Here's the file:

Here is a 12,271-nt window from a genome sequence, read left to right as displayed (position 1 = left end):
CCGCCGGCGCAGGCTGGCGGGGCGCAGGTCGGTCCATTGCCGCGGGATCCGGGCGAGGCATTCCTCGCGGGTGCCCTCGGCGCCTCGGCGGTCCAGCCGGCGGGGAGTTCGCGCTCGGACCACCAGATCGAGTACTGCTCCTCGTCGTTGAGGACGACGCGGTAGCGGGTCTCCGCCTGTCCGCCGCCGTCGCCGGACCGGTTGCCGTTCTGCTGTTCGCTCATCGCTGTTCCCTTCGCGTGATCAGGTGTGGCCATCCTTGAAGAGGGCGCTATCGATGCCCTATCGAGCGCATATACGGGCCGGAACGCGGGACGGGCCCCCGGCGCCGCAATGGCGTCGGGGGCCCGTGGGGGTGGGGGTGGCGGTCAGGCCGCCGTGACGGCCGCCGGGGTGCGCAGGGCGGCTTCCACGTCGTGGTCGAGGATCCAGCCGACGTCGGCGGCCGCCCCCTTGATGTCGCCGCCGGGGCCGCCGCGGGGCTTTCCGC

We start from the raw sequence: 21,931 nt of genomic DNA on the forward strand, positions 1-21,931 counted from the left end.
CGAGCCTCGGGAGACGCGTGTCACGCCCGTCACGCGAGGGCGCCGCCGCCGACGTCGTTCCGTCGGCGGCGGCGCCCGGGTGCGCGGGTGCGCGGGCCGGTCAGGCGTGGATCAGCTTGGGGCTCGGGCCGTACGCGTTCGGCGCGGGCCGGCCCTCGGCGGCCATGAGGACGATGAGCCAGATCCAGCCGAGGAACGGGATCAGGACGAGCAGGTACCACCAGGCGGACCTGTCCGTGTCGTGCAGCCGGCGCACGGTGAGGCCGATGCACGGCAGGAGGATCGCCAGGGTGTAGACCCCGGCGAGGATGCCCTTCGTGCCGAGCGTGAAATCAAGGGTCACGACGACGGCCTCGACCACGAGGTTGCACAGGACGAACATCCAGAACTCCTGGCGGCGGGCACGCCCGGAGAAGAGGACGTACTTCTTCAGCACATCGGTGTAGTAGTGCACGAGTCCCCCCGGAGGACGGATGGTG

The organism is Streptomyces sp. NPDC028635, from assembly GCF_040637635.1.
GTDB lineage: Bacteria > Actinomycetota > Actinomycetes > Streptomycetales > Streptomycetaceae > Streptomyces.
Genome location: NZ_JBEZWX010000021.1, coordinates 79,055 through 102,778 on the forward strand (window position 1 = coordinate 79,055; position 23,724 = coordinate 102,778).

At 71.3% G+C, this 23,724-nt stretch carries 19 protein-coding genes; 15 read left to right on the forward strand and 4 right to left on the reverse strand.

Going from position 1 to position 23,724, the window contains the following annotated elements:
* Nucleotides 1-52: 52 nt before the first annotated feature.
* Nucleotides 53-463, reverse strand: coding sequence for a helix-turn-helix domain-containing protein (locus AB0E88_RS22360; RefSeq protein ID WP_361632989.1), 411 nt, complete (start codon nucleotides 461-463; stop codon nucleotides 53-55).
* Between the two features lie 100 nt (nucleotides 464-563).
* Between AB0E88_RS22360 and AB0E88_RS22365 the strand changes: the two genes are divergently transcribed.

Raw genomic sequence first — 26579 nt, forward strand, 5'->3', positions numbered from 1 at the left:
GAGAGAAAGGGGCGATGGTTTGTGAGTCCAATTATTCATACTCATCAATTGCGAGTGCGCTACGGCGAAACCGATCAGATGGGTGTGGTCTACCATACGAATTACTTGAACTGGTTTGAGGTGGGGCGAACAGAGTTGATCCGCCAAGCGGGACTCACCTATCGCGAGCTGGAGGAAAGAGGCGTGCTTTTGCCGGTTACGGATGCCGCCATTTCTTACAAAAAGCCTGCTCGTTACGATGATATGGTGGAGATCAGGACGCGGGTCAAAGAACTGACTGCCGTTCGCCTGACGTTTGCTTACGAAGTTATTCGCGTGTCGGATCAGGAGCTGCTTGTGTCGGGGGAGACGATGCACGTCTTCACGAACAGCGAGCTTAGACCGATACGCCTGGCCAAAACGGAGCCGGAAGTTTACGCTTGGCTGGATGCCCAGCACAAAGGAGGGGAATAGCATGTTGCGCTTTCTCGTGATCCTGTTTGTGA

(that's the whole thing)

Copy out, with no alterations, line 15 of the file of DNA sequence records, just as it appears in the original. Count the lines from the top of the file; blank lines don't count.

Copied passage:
GAGAGAAAGGGGCGATGGTTTGTGAGTCCAATTATTCATACTCATCAATTGCGAGTGCGCTACGGCGAAACCGATCAGATGGGTGTGGTCTACCATACGAATTACTTGAACTGGTTTGAGGTGGGGCGAACAGAGTTGATCCGCCAAGCGGGACTCACCTATCGCGAGCTGGAGGAAAGAGGCGTGCTTTTGCCGGTTACGGATGCCGCCATTTCTTACAAAAAGCCTGCTCGTTACGATGATATGGTGGAGATCAGGACGCGGGTCAAAGAACTGACTGCCGTTCGCCTGACGTTTGCTTACGAAGTTATTCGCGTGTCGGATCAGGAGCTGCTTGTGTCGGGGGAGACGATGCACGTCTTCACGAACAGCGAGCTTAGACCGATACGCCTGGCCAAAACGGAGCCGGAAGTTTACGCTTGGCTGGATGCCCAGCACAAAGGAGGGGAATAGCATGTTGCGCTTTCTCGTGATCCTGTTTGTGA